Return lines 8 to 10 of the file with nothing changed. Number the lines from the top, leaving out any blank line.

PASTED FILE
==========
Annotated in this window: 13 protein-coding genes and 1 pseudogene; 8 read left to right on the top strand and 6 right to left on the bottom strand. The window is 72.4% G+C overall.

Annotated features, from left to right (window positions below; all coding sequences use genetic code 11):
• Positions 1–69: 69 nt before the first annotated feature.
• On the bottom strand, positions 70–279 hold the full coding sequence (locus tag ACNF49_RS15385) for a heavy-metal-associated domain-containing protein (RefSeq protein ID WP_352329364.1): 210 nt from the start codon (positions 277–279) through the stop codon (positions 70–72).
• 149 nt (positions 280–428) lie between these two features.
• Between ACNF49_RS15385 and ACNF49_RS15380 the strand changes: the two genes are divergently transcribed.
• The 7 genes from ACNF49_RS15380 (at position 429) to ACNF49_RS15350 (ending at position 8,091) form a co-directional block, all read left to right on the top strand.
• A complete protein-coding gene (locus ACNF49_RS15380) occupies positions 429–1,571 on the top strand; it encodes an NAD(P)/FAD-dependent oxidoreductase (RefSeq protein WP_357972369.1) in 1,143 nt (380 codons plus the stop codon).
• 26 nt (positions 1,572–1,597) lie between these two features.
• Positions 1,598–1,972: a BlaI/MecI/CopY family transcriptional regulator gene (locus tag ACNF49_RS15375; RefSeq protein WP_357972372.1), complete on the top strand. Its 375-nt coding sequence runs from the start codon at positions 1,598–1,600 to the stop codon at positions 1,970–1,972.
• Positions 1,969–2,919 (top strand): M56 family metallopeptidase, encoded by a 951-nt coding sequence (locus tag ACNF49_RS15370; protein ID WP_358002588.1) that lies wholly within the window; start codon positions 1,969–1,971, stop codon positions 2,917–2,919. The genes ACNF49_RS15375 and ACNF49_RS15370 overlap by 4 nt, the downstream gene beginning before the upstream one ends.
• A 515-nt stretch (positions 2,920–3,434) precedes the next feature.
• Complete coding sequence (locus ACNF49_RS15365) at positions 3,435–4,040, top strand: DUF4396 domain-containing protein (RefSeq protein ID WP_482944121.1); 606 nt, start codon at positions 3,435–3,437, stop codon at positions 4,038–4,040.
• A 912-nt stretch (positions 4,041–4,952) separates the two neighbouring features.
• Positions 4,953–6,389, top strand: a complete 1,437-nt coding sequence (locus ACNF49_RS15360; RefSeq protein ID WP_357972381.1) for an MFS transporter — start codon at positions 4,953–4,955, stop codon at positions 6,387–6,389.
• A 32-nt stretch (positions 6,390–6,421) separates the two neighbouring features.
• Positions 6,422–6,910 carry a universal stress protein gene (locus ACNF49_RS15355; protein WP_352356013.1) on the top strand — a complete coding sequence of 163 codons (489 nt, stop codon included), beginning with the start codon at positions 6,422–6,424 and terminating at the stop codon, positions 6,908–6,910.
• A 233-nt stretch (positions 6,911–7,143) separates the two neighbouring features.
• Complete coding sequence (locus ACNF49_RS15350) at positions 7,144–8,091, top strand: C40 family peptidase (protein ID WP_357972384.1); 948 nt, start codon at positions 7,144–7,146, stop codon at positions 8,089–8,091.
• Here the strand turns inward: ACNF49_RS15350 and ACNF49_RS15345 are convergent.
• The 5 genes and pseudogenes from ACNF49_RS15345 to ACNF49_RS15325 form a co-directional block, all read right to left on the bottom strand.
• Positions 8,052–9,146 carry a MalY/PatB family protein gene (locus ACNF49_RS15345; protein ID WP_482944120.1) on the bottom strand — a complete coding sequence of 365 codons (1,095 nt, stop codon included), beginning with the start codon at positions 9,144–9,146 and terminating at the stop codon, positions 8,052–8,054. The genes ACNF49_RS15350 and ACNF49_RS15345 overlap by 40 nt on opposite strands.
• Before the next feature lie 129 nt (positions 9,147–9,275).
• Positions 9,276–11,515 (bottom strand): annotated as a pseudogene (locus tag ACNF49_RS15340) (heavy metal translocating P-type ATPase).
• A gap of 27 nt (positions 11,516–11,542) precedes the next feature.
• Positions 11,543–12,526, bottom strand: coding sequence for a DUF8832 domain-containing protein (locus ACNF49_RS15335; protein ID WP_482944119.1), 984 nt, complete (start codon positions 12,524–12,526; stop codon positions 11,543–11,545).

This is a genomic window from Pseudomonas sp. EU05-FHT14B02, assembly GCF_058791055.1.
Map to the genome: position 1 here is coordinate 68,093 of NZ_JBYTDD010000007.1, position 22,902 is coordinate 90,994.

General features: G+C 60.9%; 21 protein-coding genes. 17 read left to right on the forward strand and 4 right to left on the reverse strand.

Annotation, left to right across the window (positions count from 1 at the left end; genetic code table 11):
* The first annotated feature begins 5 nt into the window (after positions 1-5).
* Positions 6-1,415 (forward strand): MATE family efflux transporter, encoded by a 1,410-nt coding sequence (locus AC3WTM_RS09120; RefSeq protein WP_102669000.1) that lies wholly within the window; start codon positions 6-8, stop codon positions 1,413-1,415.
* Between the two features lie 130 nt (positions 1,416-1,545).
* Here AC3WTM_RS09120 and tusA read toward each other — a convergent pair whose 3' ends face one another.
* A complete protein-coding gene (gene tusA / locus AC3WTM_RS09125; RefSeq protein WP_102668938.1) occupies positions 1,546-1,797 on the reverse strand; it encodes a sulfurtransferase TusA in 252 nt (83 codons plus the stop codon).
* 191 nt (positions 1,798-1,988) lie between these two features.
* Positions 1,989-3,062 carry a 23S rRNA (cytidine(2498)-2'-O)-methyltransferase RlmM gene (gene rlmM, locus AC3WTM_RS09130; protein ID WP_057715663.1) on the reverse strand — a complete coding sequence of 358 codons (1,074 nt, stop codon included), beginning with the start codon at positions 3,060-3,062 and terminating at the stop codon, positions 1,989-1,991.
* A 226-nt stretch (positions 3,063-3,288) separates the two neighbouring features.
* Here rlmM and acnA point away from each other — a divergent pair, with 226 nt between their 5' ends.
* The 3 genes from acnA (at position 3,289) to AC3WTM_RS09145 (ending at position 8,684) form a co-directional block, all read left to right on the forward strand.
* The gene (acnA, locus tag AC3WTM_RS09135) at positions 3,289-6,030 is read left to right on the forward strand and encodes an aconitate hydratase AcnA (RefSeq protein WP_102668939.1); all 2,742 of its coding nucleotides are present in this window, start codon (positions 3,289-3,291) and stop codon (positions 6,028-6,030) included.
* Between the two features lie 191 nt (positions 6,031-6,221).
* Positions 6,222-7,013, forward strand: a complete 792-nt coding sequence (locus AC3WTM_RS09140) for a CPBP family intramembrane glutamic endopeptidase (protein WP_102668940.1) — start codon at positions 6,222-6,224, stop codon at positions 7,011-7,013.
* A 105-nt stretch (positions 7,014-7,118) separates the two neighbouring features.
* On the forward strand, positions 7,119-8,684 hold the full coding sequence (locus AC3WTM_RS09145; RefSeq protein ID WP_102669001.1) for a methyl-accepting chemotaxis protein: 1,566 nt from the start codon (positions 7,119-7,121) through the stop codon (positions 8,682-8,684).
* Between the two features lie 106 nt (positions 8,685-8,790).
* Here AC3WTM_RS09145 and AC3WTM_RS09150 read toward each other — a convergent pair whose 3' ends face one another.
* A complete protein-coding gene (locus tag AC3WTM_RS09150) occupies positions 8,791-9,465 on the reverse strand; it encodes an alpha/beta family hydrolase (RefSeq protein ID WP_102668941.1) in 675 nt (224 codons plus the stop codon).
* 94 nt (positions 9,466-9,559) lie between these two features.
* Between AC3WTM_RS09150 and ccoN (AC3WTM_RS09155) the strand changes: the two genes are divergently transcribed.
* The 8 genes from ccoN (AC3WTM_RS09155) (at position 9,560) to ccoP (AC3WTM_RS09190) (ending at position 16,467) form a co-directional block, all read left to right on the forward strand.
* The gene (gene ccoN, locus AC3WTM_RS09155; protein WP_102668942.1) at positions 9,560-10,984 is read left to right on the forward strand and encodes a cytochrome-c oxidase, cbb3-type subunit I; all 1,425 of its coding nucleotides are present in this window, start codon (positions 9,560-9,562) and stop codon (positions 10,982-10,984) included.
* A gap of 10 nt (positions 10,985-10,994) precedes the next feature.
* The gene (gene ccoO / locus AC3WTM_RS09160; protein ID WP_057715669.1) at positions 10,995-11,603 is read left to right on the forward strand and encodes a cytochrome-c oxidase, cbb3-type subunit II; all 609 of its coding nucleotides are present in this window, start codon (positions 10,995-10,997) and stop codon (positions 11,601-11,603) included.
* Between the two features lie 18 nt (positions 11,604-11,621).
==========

• A complete protein-coding gene (locus ACNF49_RS15380) occupies positions 429–1,571 on the top strand; it encodes an NAD(P)/FAD-dependent oxidoreductase (RefSeq protein WP_357972369.1) in 1,143 nt (380 codons plus the stop codon).
• 26 nt (positions 1,572–1,597) lie between these two features.
• Positions 1,598–1,972: a BlaI/MecI/CopY family transcriptional regulator gene (locus tag ACNF49_RS15375; RefSeq protein WP_357972372.1), complete on the top strand. Its 375-nt coding sequence runs from the start codon at positions 1,598–1,600 to the stop codon at positions 1,970–1,972.